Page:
How can we deal with problem lifestyles?
In July, the outgoing prime minister, Theresa May, published a green paper proposing far-reaching health measures, including the aim of making the UK ‘smoke free’ by 2030 and a ban on the sale of energy drinks to children. But the new prime minister, Boris Johnson, has signalled that he would review the effectiveness of sin taxes. That was welcome news for those who support personal choice and see such measures as a further restriction on our freedom to live our lives in the way we see fit.
However, while the claim that we now live in a ‘nanny state’ has become widespread, it remains the case that there are number of lifestyle choices – ‘bad habits’, as it were – that can have a negative impact both on the individuals who indulge in those habits and on the people around them. For example, heavy drinking increases the risks of liver disease, heart disease and cancer, among other problems. But it also reduces family incomes and can increase the risk of violence, including domestic violence.
Those who oppose government intervention frequently quote John Stuart Mill’s ‘harm principle’, set out in his famous essay, On Liberty: ‘The only purpose for which power can be rightfully exercised over any member of a civilized community, against his will, is to prevent harm to others.’ But even if Mill is right, no man or woman is an island, and almost anything we do will impact on others, whether it is the irritation of other people’s cigarette smoke, fellow employees missing work due to sickness caused by overindulgence in food or drink, or even paying extra tax to fund NHS treatment of smokers, drinkers and obese people.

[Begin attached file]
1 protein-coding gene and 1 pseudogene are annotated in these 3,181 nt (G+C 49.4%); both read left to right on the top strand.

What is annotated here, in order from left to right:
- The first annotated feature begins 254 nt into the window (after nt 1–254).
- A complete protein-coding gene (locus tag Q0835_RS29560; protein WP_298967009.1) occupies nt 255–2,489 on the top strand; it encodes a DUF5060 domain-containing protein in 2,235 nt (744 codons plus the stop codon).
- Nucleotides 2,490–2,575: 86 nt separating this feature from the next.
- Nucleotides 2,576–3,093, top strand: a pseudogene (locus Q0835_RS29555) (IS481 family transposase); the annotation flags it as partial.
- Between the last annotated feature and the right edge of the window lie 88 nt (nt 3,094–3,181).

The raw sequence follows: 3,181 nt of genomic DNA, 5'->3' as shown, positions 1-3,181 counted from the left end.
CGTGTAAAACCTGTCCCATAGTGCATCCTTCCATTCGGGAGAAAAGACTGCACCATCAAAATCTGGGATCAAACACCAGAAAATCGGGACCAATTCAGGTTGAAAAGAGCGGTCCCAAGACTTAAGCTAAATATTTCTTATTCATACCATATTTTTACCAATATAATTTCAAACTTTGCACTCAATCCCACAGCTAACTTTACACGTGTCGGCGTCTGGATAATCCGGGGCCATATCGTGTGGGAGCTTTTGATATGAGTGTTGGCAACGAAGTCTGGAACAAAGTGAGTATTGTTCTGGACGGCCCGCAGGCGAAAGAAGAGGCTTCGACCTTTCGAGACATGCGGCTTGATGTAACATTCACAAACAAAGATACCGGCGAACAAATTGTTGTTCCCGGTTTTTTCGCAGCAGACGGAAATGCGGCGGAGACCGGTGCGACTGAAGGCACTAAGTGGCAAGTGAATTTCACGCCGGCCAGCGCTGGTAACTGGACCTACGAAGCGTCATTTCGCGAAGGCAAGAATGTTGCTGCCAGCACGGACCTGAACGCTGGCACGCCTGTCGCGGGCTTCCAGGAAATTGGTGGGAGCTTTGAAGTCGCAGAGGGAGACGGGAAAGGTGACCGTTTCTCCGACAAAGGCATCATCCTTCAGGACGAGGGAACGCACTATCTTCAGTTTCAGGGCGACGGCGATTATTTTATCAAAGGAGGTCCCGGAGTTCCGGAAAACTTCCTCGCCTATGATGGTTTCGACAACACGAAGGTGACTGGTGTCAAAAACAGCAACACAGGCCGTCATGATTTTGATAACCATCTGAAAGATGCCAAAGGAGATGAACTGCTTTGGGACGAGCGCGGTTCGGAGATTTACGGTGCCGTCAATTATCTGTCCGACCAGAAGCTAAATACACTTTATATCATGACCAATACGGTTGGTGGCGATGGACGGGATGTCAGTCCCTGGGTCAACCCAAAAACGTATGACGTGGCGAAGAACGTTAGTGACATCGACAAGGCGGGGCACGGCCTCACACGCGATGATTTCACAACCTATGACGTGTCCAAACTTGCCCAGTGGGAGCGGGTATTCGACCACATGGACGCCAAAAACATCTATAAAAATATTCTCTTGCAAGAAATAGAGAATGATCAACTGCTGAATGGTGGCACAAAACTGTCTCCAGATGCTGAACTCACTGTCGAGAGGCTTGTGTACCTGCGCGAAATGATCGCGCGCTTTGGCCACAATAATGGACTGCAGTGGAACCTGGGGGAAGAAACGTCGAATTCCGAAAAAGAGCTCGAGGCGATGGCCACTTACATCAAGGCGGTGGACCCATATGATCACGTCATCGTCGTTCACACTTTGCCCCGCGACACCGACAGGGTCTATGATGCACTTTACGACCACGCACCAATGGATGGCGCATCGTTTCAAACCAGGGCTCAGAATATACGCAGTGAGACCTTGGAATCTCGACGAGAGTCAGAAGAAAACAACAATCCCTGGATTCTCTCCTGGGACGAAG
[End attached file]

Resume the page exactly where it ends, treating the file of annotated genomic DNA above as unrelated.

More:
If the government doesn’t step in, who should? One argument is that those who profit from products that cause harm, like drinks companies or food manufacturers, need to take more responsibility about the formulation and marketing of their products. Could that beer be a little bit weaker? Could that chocolate bar be slightly smaller and have less sugar in it? Do we need to see these products advertised so widely?
Others might see intervention by manufacturers as just as irritating and illiberal as interference from government. For example, in response to the sugary drinks tax, the makers of Irn Bru and Lucozade both reformulated their products to avoid the tax, substituting artificial sweeteners for sugar. The result was a backlash from many fans of the original recipes. Gambling adverts that constantly remind us to ‘bet responsibly’ quickly grate and appear patronising to many.
Those who defend personal autonomy would argue that these choices are about personal responsibility. Surely we are the best people to decide how we spend our money or how we should we eat or drink? Yet it is clear that a sizeable proportion of the population struggles with these issues. Hence, we have alcoholics, compulsive gamblers, morbidly obese people and smokers with cancer, bronchitis and emphysema.
Should we simply leave those with chronic, lifestyle-related problems to their own devices in the name of autonomy and moral responsibility? Would that be ‘throwing people under the bus’ in the name of an ideological attachment to trivial freedoms? Is it up to others, whether it is corporations, NGOs and family members to solve problems when individuals make the ‘wrong’ choices? Or should we accept that only the state can intervene with the force and scale necessary to solve these problems, even if it is at the expense of personal freedom?